Another misconception is that progress is linear and constant. Yet I know from learning curves of my own, that they are bumpy, and can even go into reverse. Quite often, you spend hours, days, weeks seemingly getting nowhere; you may even consider giving up in frustration. Then, for no apparent reason, you make a surge of rapid progress. It’s as if the brain needs to let new ideas ferment for a while before it can assimilate and apply them. In extreme cases, as with my hill-starts, you actually go backwards in order to go forwards (just as suddenly, the skill came rushing back…). Measure this process at the wrong moment, and you will get some extremely unwelcome results to show to Ofsted.
Short-term memory is notoriously fickle, and the process by which both skills and knowledge transfer to the long-term memory is still not understood in any methodical sense. I have measured children’s ‘progress’ at the end of an hour, in the advised way, and then tried testing them again several weeks later. The retention levels are not always impressive; does this mean that my teaching is ineffective, or just that the expectations are unrealistic? Recently, I have told children to try learning a fact a day when preparing for a test; I have lengthened lead times accordingly, and refuse to tell them the precise date of the test until it is nearly upon them. As yet I don’t know whether this works, but it is an attempt, albeit fairly crude, to circumvent the short-term learning-rejecting cycle that is too easily mistaken for real progress if the time frame is wrong.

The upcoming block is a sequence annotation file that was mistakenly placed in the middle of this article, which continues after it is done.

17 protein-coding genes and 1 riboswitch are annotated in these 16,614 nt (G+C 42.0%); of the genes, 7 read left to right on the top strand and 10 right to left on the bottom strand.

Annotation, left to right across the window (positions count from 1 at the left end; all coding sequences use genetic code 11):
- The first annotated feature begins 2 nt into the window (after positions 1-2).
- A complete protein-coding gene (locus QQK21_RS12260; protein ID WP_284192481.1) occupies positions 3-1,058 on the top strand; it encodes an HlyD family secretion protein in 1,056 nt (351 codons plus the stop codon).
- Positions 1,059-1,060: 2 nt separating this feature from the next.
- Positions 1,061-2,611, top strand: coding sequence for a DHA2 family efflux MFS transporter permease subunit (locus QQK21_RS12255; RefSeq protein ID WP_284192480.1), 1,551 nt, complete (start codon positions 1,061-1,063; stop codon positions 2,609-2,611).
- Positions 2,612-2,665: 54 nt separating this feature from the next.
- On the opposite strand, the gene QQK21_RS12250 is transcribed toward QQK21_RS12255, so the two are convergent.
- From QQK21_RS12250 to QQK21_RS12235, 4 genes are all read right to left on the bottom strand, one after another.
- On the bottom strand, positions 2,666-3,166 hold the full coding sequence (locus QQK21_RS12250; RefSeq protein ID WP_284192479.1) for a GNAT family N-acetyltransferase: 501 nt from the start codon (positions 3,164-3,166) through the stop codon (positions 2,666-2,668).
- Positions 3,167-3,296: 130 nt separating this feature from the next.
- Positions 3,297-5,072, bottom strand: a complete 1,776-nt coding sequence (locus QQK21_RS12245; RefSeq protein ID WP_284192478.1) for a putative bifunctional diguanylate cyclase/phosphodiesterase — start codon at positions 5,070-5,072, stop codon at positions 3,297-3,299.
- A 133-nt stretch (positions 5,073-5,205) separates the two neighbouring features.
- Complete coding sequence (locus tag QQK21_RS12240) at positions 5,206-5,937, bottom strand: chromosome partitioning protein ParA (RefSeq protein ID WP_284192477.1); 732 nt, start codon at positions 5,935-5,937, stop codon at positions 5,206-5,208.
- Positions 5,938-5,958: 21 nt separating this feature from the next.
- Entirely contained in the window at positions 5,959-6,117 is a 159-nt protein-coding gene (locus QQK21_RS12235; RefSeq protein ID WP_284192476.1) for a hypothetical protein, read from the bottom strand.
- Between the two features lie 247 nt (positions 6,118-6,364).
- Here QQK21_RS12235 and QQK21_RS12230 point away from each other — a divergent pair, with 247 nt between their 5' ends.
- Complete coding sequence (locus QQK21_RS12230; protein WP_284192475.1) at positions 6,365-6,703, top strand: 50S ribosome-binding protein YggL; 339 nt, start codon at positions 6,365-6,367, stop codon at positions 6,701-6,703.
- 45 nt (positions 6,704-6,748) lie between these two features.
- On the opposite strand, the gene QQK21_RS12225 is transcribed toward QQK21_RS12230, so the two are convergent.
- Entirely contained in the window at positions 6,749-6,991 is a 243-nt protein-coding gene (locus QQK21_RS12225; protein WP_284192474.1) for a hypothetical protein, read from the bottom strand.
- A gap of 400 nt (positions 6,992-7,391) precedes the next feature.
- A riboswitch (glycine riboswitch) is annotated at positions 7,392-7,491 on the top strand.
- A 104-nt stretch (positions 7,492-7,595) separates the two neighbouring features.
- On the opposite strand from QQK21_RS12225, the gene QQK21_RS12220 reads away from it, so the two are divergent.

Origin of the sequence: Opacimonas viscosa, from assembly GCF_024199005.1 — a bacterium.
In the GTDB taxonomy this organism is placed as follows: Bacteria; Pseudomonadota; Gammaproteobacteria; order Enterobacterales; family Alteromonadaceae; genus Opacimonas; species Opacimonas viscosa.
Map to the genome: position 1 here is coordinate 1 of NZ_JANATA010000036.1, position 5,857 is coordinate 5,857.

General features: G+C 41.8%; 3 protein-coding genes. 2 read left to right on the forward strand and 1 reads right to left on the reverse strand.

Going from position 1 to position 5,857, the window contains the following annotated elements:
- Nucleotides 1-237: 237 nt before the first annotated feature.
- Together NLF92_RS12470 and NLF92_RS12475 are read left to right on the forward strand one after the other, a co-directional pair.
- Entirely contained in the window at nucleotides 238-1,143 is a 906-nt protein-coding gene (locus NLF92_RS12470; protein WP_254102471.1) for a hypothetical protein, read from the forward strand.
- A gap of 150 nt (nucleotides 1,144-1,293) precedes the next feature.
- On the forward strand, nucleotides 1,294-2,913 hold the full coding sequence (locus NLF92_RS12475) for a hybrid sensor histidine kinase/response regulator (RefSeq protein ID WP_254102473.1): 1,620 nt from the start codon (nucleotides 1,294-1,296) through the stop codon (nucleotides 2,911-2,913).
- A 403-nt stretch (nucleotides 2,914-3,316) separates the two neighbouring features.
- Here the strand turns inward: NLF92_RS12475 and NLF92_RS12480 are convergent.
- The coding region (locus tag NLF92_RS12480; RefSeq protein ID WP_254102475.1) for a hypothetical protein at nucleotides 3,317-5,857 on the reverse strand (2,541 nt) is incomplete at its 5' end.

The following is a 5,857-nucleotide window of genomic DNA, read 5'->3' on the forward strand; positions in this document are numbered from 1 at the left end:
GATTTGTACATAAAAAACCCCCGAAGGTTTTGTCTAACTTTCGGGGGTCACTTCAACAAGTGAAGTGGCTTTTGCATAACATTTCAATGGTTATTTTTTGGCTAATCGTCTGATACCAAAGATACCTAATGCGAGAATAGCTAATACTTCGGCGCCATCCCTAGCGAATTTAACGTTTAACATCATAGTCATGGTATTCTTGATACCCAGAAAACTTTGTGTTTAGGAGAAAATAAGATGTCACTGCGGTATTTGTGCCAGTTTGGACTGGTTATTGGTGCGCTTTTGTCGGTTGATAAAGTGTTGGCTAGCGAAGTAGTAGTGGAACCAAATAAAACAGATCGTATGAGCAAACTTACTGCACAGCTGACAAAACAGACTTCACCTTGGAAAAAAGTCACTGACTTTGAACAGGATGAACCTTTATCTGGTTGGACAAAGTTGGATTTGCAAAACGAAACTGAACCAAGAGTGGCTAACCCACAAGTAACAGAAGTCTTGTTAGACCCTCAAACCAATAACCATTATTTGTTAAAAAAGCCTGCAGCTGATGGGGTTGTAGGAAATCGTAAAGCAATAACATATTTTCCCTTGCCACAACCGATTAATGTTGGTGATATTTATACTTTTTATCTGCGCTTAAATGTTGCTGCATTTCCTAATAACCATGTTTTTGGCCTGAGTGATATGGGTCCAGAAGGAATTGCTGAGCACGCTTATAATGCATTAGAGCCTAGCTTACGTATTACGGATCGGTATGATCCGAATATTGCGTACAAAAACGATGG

The problem with this weasel word is not the concept behind it, but the fact that it has been applied in a narrow, blanket sense to subjects that really aren’t suited to it. It assumes that progress is a single, measurable, unidirectional entity – which in many situations, it simply isn’t. Such a definition of progress could, to my mind, only have been devised by someone with no real appreciation of how learning actually works – or at least how different it can be from subject to subject. It seems to be an Affluenza-derived definition that sees both it and learning in general as an acquisitive, cumulative and certain process little different from the way in which a millionaire might acquire new cars.
It isn’t that either.
What’s more, as Doppler knew, progress also appears different depending where you’re standing relative to it. And we haven’t even touched the value-laden question of which kind of progress you might be looking for…